HOWTO install an Omega 2.4E engine into an Ascona


[The Oilpan]
[The Flywheel]
[Head and Manifolds]
[Exhaust Manifold]

There are many things that one has to change in order to get the C24NE from the Opel Omega-A to fit into an Ascona or Manta. The engine in itself is the same, it has the same block as all the other CIH engines, it even looks the same it you don't count the valve cover, which in newer (2.2E, 2.4E) is made of Aluminium.

There are differences though:

The Oilpan

The oilpan has the deep section in the front, whereas the Ascona/Manta has it in the rear. This requires three changes, namely:

The flywheel

That should do it concerning the bottom, but if you go upwards, you will soon notice that the flywheel is pretty much larger than e.g. the 2.0E item. So, you have to undo the flywheel as well and then install a flywheel from a 2l engine. At the same time I recommend that you renew your clutch-assembly. You could go for a slightly larger clutch, the Item I'm now using is 8.5" (I think). This will fit without serious re-machining of the flywheel, please let your local machinery re-grind the surface though.

Head and manifolds

The next problem I had was finding a suitable inlet manifold. The of both the 2.2E and the 2.4E engines have their inlet ports situated higher up on the head, and they are also somewhat larger (?). This requires a different inlet-manifold as the one from Omega is so tall, that it would protrude some 10cm through the bonnet (someone could like that).

The different options I had was either to do something to the Omega manifold, get a 2.2E manifold and use that (I got one), or as probably the best option to go with a manifold from a straight six 12v engine. The head on the six-zyl engines have the inlet ports vs. the exhaust ports in the same pattern, so the "only" thing one would have to do is to saw off two of the ports from the manifold, and weld it shut again. as things came out, it wasn't so easy after all (who would've guessed :).

As the engine I got was a -90 from Germany, it was equipped with the Motronic injection/engine management system. This incorporates a lamba-sensor and a fully managed ignition, among other things. The pressure tube for the injectors on the Motronic engine is of a totally different design than the older L(E)-Jetronic models. It is a casted, light-metal piece that has small "hatches" on the ends. The tube won't fit inside a 2.2E manifold, nor will it fit under the flange for the throttle-housing. So, using the 2.2E manifold was out of the question for me. Well, actually, it was from the moment I actually saw the 2.2 manifold. It is far more restricted with smaller ports than the 2.4 or six-zyl manifold. So, I went for a six-zyl manifold, and soon found a used part on the Internet (lovely, the net...) and started to do some serious measurements.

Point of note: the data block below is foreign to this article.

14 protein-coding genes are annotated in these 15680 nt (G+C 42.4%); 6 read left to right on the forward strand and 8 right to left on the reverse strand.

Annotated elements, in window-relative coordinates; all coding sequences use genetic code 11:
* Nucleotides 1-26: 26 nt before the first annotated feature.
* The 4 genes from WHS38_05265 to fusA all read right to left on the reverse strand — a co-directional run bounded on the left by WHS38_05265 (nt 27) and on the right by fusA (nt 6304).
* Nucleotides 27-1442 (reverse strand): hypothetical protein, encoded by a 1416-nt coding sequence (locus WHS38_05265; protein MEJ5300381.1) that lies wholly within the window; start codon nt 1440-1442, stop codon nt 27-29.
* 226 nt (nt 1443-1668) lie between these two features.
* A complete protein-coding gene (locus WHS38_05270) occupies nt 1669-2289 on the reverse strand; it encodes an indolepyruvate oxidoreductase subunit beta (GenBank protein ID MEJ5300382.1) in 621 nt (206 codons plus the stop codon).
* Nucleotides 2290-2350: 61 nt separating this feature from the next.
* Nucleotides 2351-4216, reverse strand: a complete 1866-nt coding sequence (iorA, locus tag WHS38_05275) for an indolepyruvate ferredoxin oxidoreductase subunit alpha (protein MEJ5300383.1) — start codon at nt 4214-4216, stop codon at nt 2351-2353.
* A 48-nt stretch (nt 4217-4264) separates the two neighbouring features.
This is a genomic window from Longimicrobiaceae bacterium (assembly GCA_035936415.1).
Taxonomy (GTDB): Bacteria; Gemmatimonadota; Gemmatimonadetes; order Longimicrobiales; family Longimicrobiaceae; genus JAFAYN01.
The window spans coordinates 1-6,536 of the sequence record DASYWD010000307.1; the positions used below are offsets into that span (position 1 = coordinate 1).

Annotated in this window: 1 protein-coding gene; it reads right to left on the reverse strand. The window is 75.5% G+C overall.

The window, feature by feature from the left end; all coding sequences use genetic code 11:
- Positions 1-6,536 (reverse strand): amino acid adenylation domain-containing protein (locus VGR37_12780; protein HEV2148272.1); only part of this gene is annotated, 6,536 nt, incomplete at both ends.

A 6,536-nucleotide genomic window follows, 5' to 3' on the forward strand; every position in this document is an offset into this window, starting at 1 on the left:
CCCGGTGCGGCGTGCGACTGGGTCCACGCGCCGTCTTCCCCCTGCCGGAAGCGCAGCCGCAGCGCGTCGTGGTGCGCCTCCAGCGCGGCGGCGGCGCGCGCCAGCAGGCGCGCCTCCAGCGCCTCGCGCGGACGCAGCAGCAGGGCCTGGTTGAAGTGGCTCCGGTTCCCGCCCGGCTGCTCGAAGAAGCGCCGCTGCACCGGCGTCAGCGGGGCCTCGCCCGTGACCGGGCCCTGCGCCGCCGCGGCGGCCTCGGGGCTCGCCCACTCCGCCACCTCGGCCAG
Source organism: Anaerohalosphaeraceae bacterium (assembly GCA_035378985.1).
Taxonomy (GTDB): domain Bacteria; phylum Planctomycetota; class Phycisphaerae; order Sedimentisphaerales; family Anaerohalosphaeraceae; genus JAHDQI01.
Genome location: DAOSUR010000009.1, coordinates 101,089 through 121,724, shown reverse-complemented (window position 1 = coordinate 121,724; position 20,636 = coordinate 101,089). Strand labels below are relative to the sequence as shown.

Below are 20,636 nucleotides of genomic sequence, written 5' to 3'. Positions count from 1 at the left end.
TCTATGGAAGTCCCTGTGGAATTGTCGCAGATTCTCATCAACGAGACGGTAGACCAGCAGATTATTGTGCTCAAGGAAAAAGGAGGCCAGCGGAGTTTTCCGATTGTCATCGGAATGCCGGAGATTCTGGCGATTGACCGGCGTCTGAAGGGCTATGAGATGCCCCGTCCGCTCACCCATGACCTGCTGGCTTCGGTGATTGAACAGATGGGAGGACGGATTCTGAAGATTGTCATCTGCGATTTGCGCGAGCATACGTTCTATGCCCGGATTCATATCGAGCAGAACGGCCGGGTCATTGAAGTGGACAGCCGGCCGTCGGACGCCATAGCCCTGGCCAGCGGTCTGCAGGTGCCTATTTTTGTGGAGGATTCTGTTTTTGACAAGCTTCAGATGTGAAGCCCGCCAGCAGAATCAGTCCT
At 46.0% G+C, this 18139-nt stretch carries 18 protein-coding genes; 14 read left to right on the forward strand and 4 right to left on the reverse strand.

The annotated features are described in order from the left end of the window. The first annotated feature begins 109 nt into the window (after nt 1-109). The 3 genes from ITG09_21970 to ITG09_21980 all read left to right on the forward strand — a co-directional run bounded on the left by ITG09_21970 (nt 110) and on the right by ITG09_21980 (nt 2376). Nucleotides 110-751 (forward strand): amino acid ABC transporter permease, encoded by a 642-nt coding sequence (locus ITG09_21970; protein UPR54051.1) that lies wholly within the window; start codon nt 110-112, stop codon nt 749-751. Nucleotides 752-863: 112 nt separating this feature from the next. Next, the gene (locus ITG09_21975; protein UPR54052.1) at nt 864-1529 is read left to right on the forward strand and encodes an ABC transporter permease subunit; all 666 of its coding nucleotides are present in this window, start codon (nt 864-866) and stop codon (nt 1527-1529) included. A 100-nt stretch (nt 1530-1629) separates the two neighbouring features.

There are at least four ways to implement a six-zyl manifold for a 2.2 or 2.4 four-zyl engine:

Here's the modified straight-six manifold, please note the moved nipple for the idle adjuster. The nipple was right in the way for the pressure-regulator. (click image to enlarge)

The reason I went with alternative four are that the pressure tube, which I didn't want to replace, is so bulky that it wouldn't fit under the throttle flange, ruling out all aternatives which incorporated sawing off the last two ports. So, I was stuck with alternative two or four. I was hesitating with getting another, for me unknown throttle-housing, and to try and get that to work with the Motronic (This is probably not that difficult). Because my engine is not going to be fitted with a hotter cam-shaft (yeah, righ, we'll see about that }:) , I deemed a larger throttle housing unnecessary. If you would like to install a hotter camshaft, and otherwise tune the engine it would probably be wise to go for alternative two. In that alternative you don't have to get a third manifold, this as an extra bonus.

Exhaust Manifold

This was a lot more easier than the inlet manifold, because the exhaust manifold from the 2.0E will be bolt-on. The only thing you have to consider before lifting the whole thing into the front of your car is the lamba-sensor. There are at least two places where it can be installed:

So, here's a picture of the exhaust manifold. I drilled the hole and had the hole threaded. The hole in this version is just into one of the two exhaust down-pipes, although the Omega manifold had the tip of the sensor between the holes so that it was able to "sniff" both down-pipes. This should work as well. (click image to enlarge)
The nice thing with having the sensor in the manifold is that stock exhaust pipes can be installed without modifications. This is a great plus at least for me.

Other things

Well, as of to date, 19 Oct 2000, I'm still not finished with the project. I am taking some pictures, and I'm also writing some more stuff about this, but this is about how long-gone I'm by now. Please stay tuned.

P.S. If you have the info on how to connect all the wires for the Motronic I'd be very pleased.. D.S.